Rural county officials are pointing to pollutant-laden sediment behind the Conowingo Dam as the place efforts should be focused to clean up the Chesapeake Bay.
On that point, Environmental Matters Committee Chairwoman Maggie L. McIntosh (D-Dist. 43) of urban Baltimore and the leaders of Dorchester, Caroline, Cecil, Kent, Frederick, Carroll and Allegany counties agree.
But those same rural officials are balking at expensive state mandates that require local governments to develop watershed improvement plans to reduce pollutants running into the Bay.
“The counties want to look at a different way to do the cleanup, starting with the largest sources first,” said Charles “Chip” MacLeod, a lawyer at Funk & Bolton in Chestertown, the firm retained by the seven counties that have organized as the Clean Chesapeake Coalition.
Millions have been spent on measures that have done little to improve the health of the Bay, and the costs being passed down to the counties “are staggering and unaffordable,” MacLeod said.
Each county has paid $25,000 for the law firm to make the argument that attention should turn, instead, to ensuring that sediment and pollutants built up in reservoirs behind the dam that wash into the Bay be removed.
Sediment, particularly the buildup following major storms, has smothered oyster beds and ruined oystering in the upper Bay, Kent County Commissioner Ronald H. Fithian (D) said.
Conowingo Dam, built in 1928, on the Susquehanna River between Cecil and Harford counties, produces hydroelectric power and is owned by Exelon. The firm also owns Baltimore-based Constellation and Baltimore Gas and Electric.
The Bay is regarded almost as an extension of the Susquehanna, which along with its tributaries in New York, Pennsylvania and Maryland, supply nearly half the fresh water in the Bay.
The Federal Energy Regulatory Commission is reviewing Exelon’s application for a new 46-year license for the dam.
McIntosh, selected last month to lead the Chesapeake Bay Commission for one year, has said her top priority as commission chairwoman is cleaning up sediments behind the dam that damage the Bay.
The commission advises the state legislatures of Maryland, Virginia and Pennsylvania on their cooperative management of the Bay under the Chesapeake Bay Program of the U.S. Environmental Protection Agency.
McIntosh and commission Vice Chairman Ronald E. Miller, a member of Pennsylvania’s House of Representatives, sent letters last week to FERC and the EPA urging their cooperation in ensuring that the new license includes “provisions for managing, mitigating and removing the massive amount of sediment which has accumulated behind the Conowingo Dam over the past 84 years” and that the dam’s sediment problem is addressed in Bay cleanup plans.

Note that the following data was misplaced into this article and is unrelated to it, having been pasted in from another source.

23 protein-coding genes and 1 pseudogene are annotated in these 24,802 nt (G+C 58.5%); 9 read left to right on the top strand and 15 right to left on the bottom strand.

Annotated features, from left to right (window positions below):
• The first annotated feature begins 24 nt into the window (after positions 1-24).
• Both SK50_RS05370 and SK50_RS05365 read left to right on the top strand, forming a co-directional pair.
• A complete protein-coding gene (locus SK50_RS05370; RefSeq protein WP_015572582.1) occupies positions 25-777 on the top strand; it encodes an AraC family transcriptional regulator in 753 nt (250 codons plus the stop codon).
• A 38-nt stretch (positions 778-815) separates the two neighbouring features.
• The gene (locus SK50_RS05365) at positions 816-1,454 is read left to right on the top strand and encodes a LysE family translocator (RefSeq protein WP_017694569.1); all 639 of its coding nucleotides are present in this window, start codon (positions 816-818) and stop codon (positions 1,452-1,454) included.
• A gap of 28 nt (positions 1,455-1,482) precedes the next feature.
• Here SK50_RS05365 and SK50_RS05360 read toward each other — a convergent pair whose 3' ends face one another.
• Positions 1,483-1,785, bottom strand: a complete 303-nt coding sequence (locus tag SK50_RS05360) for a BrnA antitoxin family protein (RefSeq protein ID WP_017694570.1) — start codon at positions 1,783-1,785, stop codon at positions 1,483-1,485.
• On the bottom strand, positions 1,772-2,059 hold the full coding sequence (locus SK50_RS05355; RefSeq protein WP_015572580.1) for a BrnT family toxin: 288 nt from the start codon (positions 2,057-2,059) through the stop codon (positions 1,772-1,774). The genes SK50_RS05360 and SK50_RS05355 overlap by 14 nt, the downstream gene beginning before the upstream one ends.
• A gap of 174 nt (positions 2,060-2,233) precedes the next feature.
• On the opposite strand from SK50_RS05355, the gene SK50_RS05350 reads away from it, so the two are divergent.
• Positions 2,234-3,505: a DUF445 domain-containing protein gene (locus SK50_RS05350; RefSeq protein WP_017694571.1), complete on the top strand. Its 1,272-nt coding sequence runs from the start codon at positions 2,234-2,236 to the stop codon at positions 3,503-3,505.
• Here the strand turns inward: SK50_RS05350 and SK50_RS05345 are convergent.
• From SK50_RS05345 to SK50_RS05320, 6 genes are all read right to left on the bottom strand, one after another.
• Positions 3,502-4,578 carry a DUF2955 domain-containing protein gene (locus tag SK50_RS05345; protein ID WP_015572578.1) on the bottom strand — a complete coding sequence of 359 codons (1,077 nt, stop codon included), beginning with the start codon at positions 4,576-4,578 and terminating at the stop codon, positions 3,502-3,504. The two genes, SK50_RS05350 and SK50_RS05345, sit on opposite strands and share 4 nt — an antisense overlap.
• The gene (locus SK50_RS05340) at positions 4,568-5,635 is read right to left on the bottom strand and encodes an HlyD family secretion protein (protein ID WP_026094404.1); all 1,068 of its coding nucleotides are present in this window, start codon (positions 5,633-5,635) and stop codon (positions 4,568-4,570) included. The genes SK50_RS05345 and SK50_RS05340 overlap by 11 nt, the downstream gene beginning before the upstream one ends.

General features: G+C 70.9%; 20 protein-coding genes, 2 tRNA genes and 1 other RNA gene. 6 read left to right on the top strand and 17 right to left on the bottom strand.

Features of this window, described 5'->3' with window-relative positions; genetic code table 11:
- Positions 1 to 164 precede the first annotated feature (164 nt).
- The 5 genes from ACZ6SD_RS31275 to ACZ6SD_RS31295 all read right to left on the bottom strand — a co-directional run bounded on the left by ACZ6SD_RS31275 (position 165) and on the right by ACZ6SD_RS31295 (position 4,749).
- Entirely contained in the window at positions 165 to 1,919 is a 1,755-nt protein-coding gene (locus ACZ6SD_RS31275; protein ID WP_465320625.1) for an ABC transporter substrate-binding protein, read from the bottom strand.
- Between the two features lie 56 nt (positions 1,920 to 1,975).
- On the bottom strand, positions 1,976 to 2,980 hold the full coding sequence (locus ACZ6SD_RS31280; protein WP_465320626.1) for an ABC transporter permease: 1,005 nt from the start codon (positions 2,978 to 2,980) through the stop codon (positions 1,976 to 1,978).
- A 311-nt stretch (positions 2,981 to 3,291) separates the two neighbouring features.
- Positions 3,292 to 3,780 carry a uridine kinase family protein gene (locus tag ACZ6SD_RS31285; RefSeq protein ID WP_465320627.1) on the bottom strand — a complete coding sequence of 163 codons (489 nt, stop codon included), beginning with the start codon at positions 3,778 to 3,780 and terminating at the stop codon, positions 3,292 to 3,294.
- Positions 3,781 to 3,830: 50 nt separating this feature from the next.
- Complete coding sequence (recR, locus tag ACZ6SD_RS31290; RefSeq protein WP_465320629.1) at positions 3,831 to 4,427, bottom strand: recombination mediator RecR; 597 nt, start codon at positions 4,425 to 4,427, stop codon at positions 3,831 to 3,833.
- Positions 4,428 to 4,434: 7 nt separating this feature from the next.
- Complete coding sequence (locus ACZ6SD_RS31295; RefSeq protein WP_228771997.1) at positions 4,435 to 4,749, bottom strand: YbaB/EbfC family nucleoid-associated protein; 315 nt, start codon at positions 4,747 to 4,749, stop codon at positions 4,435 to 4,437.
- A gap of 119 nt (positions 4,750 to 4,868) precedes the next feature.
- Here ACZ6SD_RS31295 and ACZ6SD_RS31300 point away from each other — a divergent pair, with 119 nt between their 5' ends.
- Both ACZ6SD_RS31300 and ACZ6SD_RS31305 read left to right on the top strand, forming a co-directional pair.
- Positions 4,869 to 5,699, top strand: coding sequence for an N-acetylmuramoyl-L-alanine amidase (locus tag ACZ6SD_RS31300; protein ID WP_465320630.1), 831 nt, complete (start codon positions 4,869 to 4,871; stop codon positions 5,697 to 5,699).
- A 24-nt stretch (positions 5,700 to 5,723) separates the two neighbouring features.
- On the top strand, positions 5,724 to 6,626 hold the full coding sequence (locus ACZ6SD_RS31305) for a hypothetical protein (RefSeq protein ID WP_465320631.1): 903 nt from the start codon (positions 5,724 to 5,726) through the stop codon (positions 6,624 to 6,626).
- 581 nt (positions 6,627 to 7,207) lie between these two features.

Immediate full dredging — estimated to cost about $60 million, which is said to be more than the annual profit from the dam — is not the only option, and other solutions, including partial dredging and piping out some sediment, are being evaluated, McIntosh said.
But “today nobody is on the hook for dredging that reservoir,” MacLeod said.
“I don’t know whose fault it is,” he added, “but I think before this relicensing takes place, we all need to sit down and solve the problem.”
In an emailed response to questions about options the company is considering for decreasing the risk of sediment spillover and buildup, Exelon did not answer questions about the costs of sediment removal.
Exelon said the dam does not cause sediment.
Sediment behind the dam “originates from other points in the Susquehanna River Watershed,” Exelon spokesman Robert Judge wrote in reply. “The dam has trapped sediment for more than 80 years that would have otherwise flowed into the Chesapeake Bay.”
Although Maryland’s Department of Natural Resources asked FERC to have Exelon say what it would do to keep sediment from washing past the dam as reservoirs fill, the firm has not done so, said Shawn Seaman, manager of the Conowingo project in DNR’s power plant research program.
Some studies have said the reservoirs will be full in 10 to 15 years; others suggest they are already full.
Some core samples of sediment behind the dam have shown 30 percent fine coal, Seaman said. “There’s all kinds of stuff in that sediment we need to get a better handle on,” he said.
Virginia’s commissioners do not see the dam as directly impacting their Bay waters, said Jack Frye, director of the CBC Virginia Office.
But “all agree it’s an issue that needs attention,” said Marel Raub, director of the CBC Pennsylvania Office.
The push and pull between rural and urban Maryland, and among Chesapeake Bay watershed states, is part of a long-running dispute over what is needed to clean up the Chesapeake Bay — and who should pay.
Alison Prost, Maryland executive director of the Chesapeake Bay Foundation, said sediment behind the dam and local sources of pollution all must be addressed.
“We will not clean up the Bay if we take an either/or approach,” Prost said.
“I do think there is more than one agenda and that the Clean Chesapeake Coalition wants to use the Conowingo Dam as a distraction.”